Dot is the main character and protagonist of the posthumous 1899 novel Dot and the Kangaroo by Ethel C. Pedley, and the 1977 film of the same name and the eight sequels that followed, directed by Yoram Gross.
Dot is voiced in animated form by Barbara Frawley from Dot and the Kangaroo until Dot and the Bunny and by Robyn Moore from Dot and the Koala onwards. Ashley Ayre plays Dot in live-action form in Around the World with Dot and Dot and Keeto.
In the Dot Movie Canon, Dot is known to still be alive as of the final film in the series Dot in Space.
Dot is a little girl from Australia who goes on adventures, usually involving animals in her country like a kangaroo, with the song "Red Kangaroo". Dot is aged between five and seven according to sources relating to the book but her age remains unknown in the films and it is possible that she ages slightly during the series' run as her hair and dress vary in length from Dot and the Koala onwards. It could also be possible that Dot somehow becomes an orphan from Dot and the Whale onwards as her home and family do not appear in the series after Dot and Keeto, although the signs only start to show from Dot and the Smugglers onwards.
Dot cares very much for all creatures great and small and particularly the kangaroo who finds her when she is lost in Dot and the Kangaroo. Dot will go to many lengths, such as going to Antarctica or even to Space, at the risk of her own life and freedom to help animals and people in need. Dot also has a passion for dancing and singing.
Dot is shown to be capable of great courage and to stand up for the rights of animals and other people and even her own rights if needs must and point out the errors of their ways. Dot is also shown to seize the initiative whenever this or any of her other qualities are required of her, whatever the consequences. This stems from Dot learning of the hostility of the animals towards humans in Dot and the Kangaroo and she usually has to deal with this problem despite her ongoing devotion to helping people and animals.
Dot's adventures usually feature Dot going on a journey in search or aid of a particular animal, encountering and helping other people and animals along the way. Every now and again, Dot is required by the animals or other people to solve a particular problem or join forces with them to rebel against a common enemy or fight for a particular cause. Dot sometimes ends up getting herself into some form of trouble or conflict and has to turn to the animals, other people or even her own initiative to put things right.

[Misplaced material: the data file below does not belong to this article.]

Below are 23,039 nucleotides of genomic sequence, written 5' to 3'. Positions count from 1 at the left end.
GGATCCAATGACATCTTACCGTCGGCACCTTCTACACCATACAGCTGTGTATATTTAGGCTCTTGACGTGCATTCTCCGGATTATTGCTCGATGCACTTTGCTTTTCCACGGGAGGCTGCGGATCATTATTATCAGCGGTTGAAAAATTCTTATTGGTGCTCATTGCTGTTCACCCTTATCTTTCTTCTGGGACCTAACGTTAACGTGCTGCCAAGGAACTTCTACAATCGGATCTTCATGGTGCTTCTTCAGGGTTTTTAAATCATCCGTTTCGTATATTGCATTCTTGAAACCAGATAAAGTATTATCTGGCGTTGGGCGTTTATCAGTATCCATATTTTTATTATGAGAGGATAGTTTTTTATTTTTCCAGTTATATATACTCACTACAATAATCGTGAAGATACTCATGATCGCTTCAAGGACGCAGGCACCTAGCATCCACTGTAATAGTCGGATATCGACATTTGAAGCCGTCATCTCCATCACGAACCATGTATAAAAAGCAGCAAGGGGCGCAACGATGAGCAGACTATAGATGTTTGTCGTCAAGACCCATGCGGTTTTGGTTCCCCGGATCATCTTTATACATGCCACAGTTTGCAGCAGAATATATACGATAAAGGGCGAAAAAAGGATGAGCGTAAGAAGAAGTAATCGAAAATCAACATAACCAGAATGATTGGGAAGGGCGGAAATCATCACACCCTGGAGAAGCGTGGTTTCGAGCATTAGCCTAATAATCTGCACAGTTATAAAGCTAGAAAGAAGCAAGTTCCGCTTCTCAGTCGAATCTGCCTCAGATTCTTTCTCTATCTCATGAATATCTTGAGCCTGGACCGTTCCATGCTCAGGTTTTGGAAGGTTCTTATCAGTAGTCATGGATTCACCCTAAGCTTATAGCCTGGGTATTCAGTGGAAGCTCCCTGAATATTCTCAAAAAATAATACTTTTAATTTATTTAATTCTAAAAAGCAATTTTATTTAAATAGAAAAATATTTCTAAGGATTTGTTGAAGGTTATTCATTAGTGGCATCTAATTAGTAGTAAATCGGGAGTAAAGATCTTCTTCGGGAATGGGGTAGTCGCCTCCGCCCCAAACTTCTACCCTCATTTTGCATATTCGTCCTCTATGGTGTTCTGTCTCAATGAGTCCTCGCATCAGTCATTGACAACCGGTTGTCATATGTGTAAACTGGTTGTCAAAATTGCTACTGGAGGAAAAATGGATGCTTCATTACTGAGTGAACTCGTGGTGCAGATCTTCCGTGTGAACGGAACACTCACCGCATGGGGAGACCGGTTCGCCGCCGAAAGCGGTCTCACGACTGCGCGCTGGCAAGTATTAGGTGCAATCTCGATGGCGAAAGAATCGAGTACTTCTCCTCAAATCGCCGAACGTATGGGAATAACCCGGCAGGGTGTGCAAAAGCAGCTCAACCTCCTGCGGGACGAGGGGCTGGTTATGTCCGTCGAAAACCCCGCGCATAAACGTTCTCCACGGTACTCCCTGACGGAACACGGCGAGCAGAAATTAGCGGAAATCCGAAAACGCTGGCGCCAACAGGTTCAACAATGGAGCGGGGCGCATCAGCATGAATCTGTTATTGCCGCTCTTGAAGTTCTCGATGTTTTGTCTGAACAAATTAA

Dot is shown to survive in sub-zero temperatures in her usual appearance in Around the World with Dot and Dot and the Whale, she learns how to survive underwater in the latter and converse with inanimate objects in the former. Dot is also seen to sometimes rely on magic vegetation which enable her to talk to animals or shrink or magic in general which is sometimes what leads to her adventures.
Dot is usually barefoot and wears a yellow dress with a white collar and sleeves with a white vest and white panties underneath. Dot maintains this appearance whatever the circumstances and wherever she goes, even while sleeping at home in Dot and the Koala and in live-action form in Dot and Keeto. Dot's dress is prone to tearing and sometimes already so and briefly turns completely red in Dot Goes to Hollywood. Dot's collar and sleeves sometimes feature a brown patch in Dot and the Kangaroo and vary between white, pale-yellow and cream from Around the World with Dot onwards. Dot's dress appears in a wide variety of colors in posters and other media depicting the first eight films.
Dot wears a pink and white chequered shirt, blue jeans and canvas shoes in live-action form in Around the World with Dot and her clothes change several times in Dot Goes to Hollywood, most notably a pink-collared purple dress. Dot also wears a white helmet and space-suit with brown gloves and grey boots over her usual clothes in Dot in Space. A DVD Cover of Dot and the Whale appears to depict Dot wearing sandals but she remains barefoot in the actual film.
Dot and the KangarooEdit
Dot and the Kangaroo (1977)Edit
The adaptation of Pedley's novel begins with Dot already lost in the woods and crying. A flashback reveals that Dot persuaded her parents Frank and Jessie to allow her to go to the gully to find grass for her rabbits only to become distracted chasing a wild animal and fall down a deep ridge, encountering various other animals and running away in terror.
After aimlessly wondering around for a while, Dot is found by a mother kangaroo who has lost her own joey and offers Dot a special root which enables her to communicate with animals upon consumption as long as she does not eat too much of it. The kangaroo agrees to help Dot find her way home but will have to appeal to all the other animals for their assistance as well. The kangaroo hops through the woods with Dot singing "Red Kangaroo" whilst riding in the kangaroo's pouch. Their first stop is the water-hole for sustainance where they encounter singing ducks and mice. The presence of Dot initially deters the animals from going near the water.